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22 Dec 2020

Hogmanay in the Highlands

A view of Brodie Castle after heavy snowfall. The lawns and trees are blanketed with snow. The sky is a pale blue. The walls of the castle look even more orange in contrast.
Brodie Castle in the snow
The Brodie family lived at Brodie Castle from the mid-1500s until 2003 – find out more about the origins of our Hogmanay traditions and how this night would have been celebrated at Brodie Castle in the Scottish Highlands.

It’s thought the word Hogmanay might have come from ‘hoginane’, a French term meaning ‘gala day’, brought back by Mary, Queen of Scots when she returned from France. A competing theory suggests it’s from the Scandinavian word for yule, ‘hoggo-nott’. Whatever the origins of its name, the roots of our midwinter festivals can be traced right back to pagan times.

Christmas and New Year used to be celebrated as part of a longer yule period in Scotland. But Christmas feasting was strongly frowned upon after the Reformation, and the festivities became focused instead on Hogmanay.

A Christmas pudding, with a slice missing, is displayed on a white platter. It is garnished with red berries.

Historical records show the importance of Hogmanay in the Highlands of Scotland. In 1794, the minister for Kirkmichael in Banffshire noted how his parishioners believed the direction of the wind at New Year revealed what lay ahead. If it came from the south, there would be heat and fertility; from the west would bring milk and fish; the wind from the north meant cold and storm; and from the east signalled fruit on the trees.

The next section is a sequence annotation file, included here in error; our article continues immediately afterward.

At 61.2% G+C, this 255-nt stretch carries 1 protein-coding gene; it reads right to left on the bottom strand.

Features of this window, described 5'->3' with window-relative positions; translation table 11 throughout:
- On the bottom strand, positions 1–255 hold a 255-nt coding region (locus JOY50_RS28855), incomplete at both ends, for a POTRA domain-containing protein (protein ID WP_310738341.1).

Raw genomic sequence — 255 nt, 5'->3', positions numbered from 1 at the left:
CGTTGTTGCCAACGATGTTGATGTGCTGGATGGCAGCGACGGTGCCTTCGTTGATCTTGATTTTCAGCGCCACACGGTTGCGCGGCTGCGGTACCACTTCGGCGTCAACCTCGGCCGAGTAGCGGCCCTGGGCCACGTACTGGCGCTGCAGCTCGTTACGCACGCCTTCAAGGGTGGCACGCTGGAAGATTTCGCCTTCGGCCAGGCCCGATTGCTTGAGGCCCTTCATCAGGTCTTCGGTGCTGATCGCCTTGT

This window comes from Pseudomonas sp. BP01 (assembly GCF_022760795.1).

Later, in 1881, Reverend Walter Gregor in his Notes on the Folklore of the North-East of Scotland recorded that New Year was celebrated very enthusiastically, with workers taking three days off. Scotland still enjoys two public holidays at New Year, compared to only one in the rest of the UK.

Some Hogmanay customs also continue to this day, such as the belief that a clean house is necessary to bring in the New Year. When open fires were common, the ashes were cleared and a new fire was laid. And then there’s ‘first footing’: the first person to enter a house after midnight is thought to bring good luck (so long as they bring gifts of coal, whisky and shortbread!).

In Burghead, 14 miles east from Brodie, local people continue to celebrate New Year with an ancient fire ceremony: the Burning of the Clavie. However, this takes place not on the eve of 1 January, but 11 days later, on the old New Year’s Eve of the Julian calendar. A burning barrel filled with staves is carried around the town and deposited on an ancient fort, from where locals collect the embers to keep for good luck during the following year.

However you choose to celebrate, we wish you all the best for 2021!

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